Remains of the hanged woman who inspired Thomas Hardy to write Tess of the D'Urbervilles to be saved from property developer's diggers

  • Remains of Martha Brown to be excavated from old Dorchester Prison site
  • She was executed in 1856 for the murder of her violent husband John
  • It was witnessed by Thomas Hardy and inspired Tess of the D'Urbervilles 
  • The site was due to be turned into homes but developer has allowed dig  

The remains of the hanged woman who inspired author Thomas Hardy to write Tess of the D'Urbervilles are to be excavated after a deal was agreed to postpone a housing development.

The body of Martha Brown is likely to be among 50 carefully excavated from an old burial grounds at the former Dorchester Prison in Dorset that is being turned into new homes.

Brown, 44, was publicly hanged outside the jail for the murder of her violent husband in 1856, a macabre event a 16-year-old Hardy was in the front row for.

Almost 40 years later, the grisly experience was at the forefront of the famous writer's mind when he wrote the ending for his best known heroine Tess Durbeyfield in his 1892 book.

The remains of Martha Brown, pictured being hanged in a reconstruction from a documentary, are to be excavated from a burial site at the former Dorchester Prison

The remains of Martha Brown, pictured being hanged in a reconstruction from a documentary, are to be excavated from a burial site at the former Dorchester Prison

Thomas Hardy witnessed Brown's execution and was inspired to write Tess of the D'Urbervilles
Gemma Arterton in Tess of the D'Urbervilles

Her execution was witnessed by Thomas Hardy, left, who was inspired by the event to write classic Tess of the D'Urbervilles, which was adapted for television in 2008 starring Gemma Arterton, right

Developers City and Country have come under pressure to carry-out a full scale dig of the site and have now agreed to the work. 

Nick Gilbey, who has been leading the campaign for a proper excavation, said research has found there are 50 prisoners buried on the site.

No plans indicate who is buried where and several of the prisoners were women - making it far harder to pinpoint which remains are Martha's.

Mr Gilbey, a Dorset TV producer who has made a documentary about Martha Brown, said: 'Unfortunately we've now discovered there are far more people buried there than we realised.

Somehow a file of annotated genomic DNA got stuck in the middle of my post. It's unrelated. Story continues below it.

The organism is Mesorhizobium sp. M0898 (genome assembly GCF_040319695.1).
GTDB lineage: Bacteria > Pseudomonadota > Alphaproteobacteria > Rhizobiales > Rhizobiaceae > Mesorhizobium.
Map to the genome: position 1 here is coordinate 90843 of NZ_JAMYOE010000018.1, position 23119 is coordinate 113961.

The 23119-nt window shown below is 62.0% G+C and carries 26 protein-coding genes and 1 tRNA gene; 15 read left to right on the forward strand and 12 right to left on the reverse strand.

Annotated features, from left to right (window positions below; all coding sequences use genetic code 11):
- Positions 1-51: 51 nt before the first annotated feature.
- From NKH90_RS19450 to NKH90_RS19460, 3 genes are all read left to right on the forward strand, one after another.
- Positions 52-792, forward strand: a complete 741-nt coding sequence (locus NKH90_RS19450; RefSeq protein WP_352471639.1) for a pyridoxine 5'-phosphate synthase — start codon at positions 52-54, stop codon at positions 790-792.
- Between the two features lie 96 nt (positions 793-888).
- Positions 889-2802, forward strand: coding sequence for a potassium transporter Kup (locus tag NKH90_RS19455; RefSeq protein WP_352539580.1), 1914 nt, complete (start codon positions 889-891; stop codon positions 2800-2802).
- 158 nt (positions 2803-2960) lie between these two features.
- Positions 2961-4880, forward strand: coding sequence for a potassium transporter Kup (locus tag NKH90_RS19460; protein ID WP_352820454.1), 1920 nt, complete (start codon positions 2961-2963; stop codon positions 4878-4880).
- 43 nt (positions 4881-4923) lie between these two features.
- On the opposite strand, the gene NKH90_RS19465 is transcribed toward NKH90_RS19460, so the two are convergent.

'Although it isn't impossible, it's unlikely that we will be able to identify her.'

Plans are with the council to turn Dorchester Prison, which closed in 2013, into 190 new homes.

Because it is a historic location, Cotswold Archaeology were brought in before any redevelopment could begin and they made numerous exploratory trenches which established human remains.

Dorset TV producer Nick Gilbey, pictured, who made a documentary about Brown, welcomed the news

Dorset TV producer Nick Gilbey, pictured, who made a documentary about Brown, welcomed the news

The former prison, pictured in 1856, is set to be turned into housing by developers City and Country but they have now agreed to an excavation ahead of the build

The former prison, pictured in 1856, is set to be turned into housing by developers City and Country but they have now agreed to an excavation ahead of the build

In a joint statement by developers City and Country and Cotswold Archaeology, they said: 'In light of recent public interest in the redevelopment of the former HMS Prison Dorchester, we wish to clarify the intended approach with regard to recording any human remains that are likely to be uncovered as a result of the impact of the new development footprint.

'The 18th and 19th century remains are of some archaeological significance due to scientific benefits of research into human remains, shedding light onto human demography, health, diet and disease in the past.

'However during full and appropriate field excavation and post-excavation analysis, the remains will be treated with dignity and respect in line with current guidance (Church of England and English Heritage 2005).

'It is the intention that all human remains which may be disturbed by the proposal development will be fully recorded and removed prior to disturbance, with the intention to rebury the remains following appropriate assessment

'An agreement with the Church of England will also be sought regarding the excavation, assessment and final reburial of the exhumed individuals within agreed and previously identified consecrated ground.'